From Nuclear Military Strategy to a World without War: A History and a Proposal

By Roger Hilsman | Go to book overview
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Chapter 16
The Prospects for Arms Control

The reason that the Soviet Union and the United States made such little progress in reaching meaningful arms control agreements was that both sides looked at any proposal in the context of its own overall military strategy. The Soviets would accept an agreement only if the particular agreement fit with Soviet military strategy in a way that would enhance Soviet security. The United States would accept an agreement only if the agreement fit with American military strategy in a way that would enhance American security.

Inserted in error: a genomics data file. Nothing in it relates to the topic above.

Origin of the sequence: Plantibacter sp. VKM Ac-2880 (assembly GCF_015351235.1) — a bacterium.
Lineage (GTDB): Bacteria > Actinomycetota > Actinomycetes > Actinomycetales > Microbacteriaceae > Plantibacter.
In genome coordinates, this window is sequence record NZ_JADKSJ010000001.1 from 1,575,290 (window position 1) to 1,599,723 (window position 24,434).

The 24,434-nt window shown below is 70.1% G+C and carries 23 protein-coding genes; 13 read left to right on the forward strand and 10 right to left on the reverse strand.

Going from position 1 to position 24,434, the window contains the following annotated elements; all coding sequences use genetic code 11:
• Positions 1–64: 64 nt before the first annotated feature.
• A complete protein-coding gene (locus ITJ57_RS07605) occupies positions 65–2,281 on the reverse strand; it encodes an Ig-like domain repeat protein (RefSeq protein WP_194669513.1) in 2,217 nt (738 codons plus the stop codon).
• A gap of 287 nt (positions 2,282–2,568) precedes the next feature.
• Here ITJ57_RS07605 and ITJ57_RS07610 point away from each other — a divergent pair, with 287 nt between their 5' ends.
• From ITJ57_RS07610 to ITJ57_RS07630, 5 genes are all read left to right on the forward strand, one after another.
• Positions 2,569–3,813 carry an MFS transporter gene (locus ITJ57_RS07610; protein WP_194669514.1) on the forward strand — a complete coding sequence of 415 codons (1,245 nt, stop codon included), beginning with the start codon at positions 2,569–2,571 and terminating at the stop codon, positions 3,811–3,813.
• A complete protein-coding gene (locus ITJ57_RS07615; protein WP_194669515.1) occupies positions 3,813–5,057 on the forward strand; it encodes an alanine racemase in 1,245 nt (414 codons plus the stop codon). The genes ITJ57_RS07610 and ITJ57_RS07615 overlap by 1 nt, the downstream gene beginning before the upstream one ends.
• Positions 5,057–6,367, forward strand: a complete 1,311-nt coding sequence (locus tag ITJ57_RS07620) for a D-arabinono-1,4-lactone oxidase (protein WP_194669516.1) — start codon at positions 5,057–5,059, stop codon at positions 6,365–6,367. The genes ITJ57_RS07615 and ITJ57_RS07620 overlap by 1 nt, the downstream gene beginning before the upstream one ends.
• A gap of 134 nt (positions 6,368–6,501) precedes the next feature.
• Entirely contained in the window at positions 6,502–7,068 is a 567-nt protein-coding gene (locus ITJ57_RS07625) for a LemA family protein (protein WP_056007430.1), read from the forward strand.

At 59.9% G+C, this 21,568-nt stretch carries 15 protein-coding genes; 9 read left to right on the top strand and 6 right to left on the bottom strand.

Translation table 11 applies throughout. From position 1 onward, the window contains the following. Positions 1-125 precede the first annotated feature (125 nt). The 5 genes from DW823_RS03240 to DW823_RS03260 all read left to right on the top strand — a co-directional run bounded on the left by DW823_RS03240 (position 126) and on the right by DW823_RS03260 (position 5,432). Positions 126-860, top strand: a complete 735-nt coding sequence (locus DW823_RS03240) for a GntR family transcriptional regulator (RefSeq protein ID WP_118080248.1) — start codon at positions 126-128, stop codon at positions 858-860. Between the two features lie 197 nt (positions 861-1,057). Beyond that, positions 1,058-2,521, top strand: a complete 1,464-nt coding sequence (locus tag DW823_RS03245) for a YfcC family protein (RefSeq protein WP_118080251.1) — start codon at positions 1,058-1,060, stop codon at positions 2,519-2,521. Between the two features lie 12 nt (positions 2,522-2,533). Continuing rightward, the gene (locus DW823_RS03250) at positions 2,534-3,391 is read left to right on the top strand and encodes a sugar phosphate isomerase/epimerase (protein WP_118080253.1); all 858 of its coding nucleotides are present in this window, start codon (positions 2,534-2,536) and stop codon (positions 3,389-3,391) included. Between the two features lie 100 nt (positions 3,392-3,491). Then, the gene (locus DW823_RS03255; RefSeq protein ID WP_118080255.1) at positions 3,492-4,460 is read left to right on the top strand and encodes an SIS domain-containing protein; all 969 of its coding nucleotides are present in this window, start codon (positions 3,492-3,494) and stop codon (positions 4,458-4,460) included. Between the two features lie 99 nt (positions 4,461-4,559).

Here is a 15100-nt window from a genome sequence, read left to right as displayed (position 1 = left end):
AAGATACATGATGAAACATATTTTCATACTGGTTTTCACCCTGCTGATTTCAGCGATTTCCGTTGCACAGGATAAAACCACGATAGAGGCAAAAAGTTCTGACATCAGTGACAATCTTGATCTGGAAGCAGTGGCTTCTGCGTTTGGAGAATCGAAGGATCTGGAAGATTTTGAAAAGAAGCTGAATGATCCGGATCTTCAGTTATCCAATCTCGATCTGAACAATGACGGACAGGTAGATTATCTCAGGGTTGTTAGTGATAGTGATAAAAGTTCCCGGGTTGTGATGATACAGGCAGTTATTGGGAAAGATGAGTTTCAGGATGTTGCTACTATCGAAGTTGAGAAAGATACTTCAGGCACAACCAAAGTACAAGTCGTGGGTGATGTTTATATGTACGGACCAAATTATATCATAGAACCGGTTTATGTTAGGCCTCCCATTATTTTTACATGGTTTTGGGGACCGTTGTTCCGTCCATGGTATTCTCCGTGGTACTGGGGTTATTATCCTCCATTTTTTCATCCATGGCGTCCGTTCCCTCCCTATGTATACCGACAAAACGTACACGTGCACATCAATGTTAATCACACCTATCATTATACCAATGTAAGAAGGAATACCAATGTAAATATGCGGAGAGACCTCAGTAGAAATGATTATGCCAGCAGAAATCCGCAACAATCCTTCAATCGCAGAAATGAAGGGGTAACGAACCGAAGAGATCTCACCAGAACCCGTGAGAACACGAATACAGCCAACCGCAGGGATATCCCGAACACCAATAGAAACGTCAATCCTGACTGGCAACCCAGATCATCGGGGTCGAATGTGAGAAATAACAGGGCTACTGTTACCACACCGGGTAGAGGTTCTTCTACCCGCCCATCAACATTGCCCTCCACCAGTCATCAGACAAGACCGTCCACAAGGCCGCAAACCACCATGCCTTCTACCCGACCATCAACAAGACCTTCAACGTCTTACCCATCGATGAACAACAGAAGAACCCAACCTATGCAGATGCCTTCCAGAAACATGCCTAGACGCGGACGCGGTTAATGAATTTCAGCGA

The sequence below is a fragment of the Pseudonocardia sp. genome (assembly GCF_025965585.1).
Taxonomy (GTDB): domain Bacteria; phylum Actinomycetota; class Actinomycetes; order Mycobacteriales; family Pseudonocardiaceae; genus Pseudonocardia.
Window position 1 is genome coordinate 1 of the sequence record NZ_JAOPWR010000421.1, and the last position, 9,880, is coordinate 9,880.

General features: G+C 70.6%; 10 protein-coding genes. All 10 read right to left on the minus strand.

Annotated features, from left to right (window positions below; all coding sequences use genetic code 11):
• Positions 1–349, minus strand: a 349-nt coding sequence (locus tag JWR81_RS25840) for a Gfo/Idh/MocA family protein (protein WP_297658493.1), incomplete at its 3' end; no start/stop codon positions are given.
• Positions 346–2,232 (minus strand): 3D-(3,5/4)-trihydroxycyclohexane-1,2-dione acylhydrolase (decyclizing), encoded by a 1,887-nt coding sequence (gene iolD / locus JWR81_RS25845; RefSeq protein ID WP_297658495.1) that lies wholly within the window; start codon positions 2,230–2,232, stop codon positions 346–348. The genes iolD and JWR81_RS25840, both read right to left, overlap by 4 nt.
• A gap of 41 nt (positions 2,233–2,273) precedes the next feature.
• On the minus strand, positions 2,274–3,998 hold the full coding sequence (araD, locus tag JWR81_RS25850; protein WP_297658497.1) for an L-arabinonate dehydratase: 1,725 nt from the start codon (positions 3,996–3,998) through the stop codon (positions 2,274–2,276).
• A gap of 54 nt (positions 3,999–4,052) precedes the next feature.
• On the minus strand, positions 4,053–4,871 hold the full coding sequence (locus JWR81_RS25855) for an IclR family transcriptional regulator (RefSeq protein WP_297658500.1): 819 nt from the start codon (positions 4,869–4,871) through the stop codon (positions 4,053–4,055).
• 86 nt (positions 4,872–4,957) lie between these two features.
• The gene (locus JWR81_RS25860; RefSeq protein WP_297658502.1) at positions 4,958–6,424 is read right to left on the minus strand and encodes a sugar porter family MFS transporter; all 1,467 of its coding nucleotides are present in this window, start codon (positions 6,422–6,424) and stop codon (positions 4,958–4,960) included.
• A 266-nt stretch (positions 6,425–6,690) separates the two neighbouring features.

What made it difficult to craft an agreement that satisfied both sides was that the Soviet and American strategic forces were as difficult to compare as apples and oranges. The Soviet Union relied mainly on heavy, fixed, land-based missiles while the United States relied on the so-called triad of (1) land-based ballistic and cruise missiles, (2) submarine-based ballistic and cruise missiles, and (3) manned bombers carrying both bombs and cruise missiles.

Because of these difficulties there was no easy or obvious solution. Clearly, however, Gorbachev was much more flexible than his predecessors. Hints out of Moscow in 1988 indicated that the Soviets might agree to a number of things that they would not accept in the past, including some of the testing in space that Reagan's Star Wars required. On the U.S. side, Reagan's successor, George Bush, seemed likely to be less rigidly ideological and more flexible than Reagan was. The fate of any particular arms control proposal depended on the political struggle inside each of the two countries.

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